Now, wait a minute! Wait, wait, wait a minute! What if you were the father of Uriah the Hittite? I mean, you’d be thinking, Hold on here. Time out. Let me get this straight. This guy murders my son, he sleeps with my daughter-in-law. You see, when it comes to making certain justice is done, especially when evil people mistreat us, God takes it very, very personally. Absolutely no sin, no rape, no murder, nothing evil will ever, ever go unpunished.

So God in as much says to the father of Uriah the Hittite, “I agree. I agree. Someone has got to pay. Someone has got to die. And I offer you My own Son. He will take the rap.”

Are there sins that have been committed against you—sins about which you feel resentful, indignant, maybe even bitter? Well, think about this: No one has ever offended you more than you have offended Jesus Christ. No one has ever harmed or abused or wounded you worse than your abuse of Christ. The apple of God’s eye turned brown with the rot of your sin, especially the sin of pride, or self-righteousness, or me-first, or I’m better than her. 

Friend, you have been forgiven so much, so much. Matthew 18:23–34 explains it this way. It says, "A king decided to bring his accounts up to date with servants who had borrowed money from him. One of his debtors was brought in who owed him millions of dollars. He could not pay, so the king ordered him and his wife and his children, and everything he had to be sold to pay for the debt. But the man begged him, 'Oh, sir,’ he said, ‘be patient with me, and I will pay it all.’ The king was filled with pity for him, and he released him and forgave the debt.”

Now you know the story from there. The man went out and found a fellow servant who owed him just a couple hundred dollars. So he grabbed him by the throat and insisted that he pay everything back immediately. Oh my goodness, what a short memory! I mean, he had forgotten about his own enormous debt that had been forgiven. Oh, he could see the speck in his eye of his fellow servant, but he could not see the plank in his own! 

And girls, that’s the problem with us. We don’t see our debt as enormous. In fact, we are very much like the person the psalmist is talking about in Psalm 36:2. It says, “For in his own eyes he flatters himself too much to detect or hate his own sin.” In our blind conceit, we cannot see how wicked we really are.

Everyone else’s transgressions seem so far greater than ours. “Well, my marriage would be a bit better if only my husband would . . . ” “Oh, our church would be better if only our pastor could learn that . . .” “Oh, my family would be better if only my kids would do . . . ” “Oh, our neighborhood would be better if only that lady across the street would stop . . .” “Oh, my office would be a much better work environment if only the guy down the hall would . . .”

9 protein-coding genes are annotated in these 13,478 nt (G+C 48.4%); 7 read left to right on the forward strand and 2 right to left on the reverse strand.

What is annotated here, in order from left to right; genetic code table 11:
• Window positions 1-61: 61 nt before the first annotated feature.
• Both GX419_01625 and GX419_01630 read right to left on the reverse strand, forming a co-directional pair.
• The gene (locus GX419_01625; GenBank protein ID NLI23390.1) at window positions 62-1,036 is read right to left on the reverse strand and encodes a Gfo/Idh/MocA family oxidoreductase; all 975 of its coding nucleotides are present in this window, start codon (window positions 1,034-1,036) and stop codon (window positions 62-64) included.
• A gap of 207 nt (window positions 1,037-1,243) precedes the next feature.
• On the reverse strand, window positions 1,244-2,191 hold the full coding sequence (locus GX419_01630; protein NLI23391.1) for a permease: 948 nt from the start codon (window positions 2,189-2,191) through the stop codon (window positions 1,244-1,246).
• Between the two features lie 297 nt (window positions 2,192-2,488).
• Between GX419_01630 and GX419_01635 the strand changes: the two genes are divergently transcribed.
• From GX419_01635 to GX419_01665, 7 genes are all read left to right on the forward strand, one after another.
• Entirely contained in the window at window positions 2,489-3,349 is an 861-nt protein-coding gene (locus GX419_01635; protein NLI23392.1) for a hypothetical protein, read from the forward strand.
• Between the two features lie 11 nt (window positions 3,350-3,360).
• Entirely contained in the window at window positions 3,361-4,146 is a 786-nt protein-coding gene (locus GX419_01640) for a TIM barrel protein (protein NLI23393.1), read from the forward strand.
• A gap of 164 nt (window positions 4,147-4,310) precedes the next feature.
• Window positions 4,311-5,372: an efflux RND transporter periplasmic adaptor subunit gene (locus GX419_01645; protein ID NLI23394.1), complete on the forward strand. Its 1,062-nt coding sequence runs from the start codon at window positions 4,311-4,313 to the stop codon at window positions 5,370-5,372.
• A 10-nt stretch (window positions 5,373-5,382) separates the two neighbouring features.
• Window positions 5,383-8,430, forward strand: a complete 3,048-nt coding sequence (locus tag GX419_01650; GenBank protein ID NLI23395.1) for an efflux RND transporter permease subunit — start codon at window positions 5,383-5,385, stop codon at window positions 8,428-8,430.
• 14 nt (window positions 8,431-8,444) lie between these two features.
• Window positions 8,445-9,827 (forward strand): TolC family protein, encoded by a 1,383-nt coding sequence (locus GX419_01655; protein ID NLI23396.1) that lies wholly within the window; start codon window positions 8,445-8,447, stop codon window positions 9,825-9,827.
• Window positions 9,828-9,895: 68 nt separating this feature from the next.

Now you might be thinking that Vicky Olivas is some paragon of virtue who never sins being a quadriplegic. But uh-uh! No, like me, Vicky struggles with sin. 

  • She struggles with anxiety and worry and fear of the future.
  • The woman lives in a humble home, has a humble job. She thinks about the future and what’s going to happen as a quadriplegic.
  • Like me, she gets peevish.
  • She gets small-minded.
  • She becomes self-centered.
  • Like me, she can fudge the truth.
  • Like me, she’ll think the worst of other people.
  • Like me, she’ll manipulate others with precisely-timed phrases.
  • Like me, she gets angry and doubtful and anxious.
  • In short, like me, she sins!
And so my friend Vicky and I often cry out together from Psalm 139, “Search me, O God, and see if there be any hurtful offensive way in me, and lead me in the way everlasting.”
I’m so glad that, as a child, I was raised in the Reformed Episcopal Church, because every Sunday we used the Book of Common Prayer. And, oh, how well I remember those words, even as a ten-year-old: “Almighty and most merciful Father, we have erred and strayed from Thy ways like lost sheep. We have followed too much the devices and desires of our own hearts. We have offended against Thy holy laws. We have done those things which we ought not to have done, and we have not done those things which we ought to have done, and there is no help in us. Have mercy on us miserable offenders!”
So let God, let God, the only wise judge, be the one to hand out the consequences for the harm done against you. Quit holding onto the bitterness that is hindering revival in your relationship with Christ—that is hindering revival in your own heart. True revival just isn’t going to come apart from your willingness to receive God’s mercy and, here’s the important part, to extend it to others.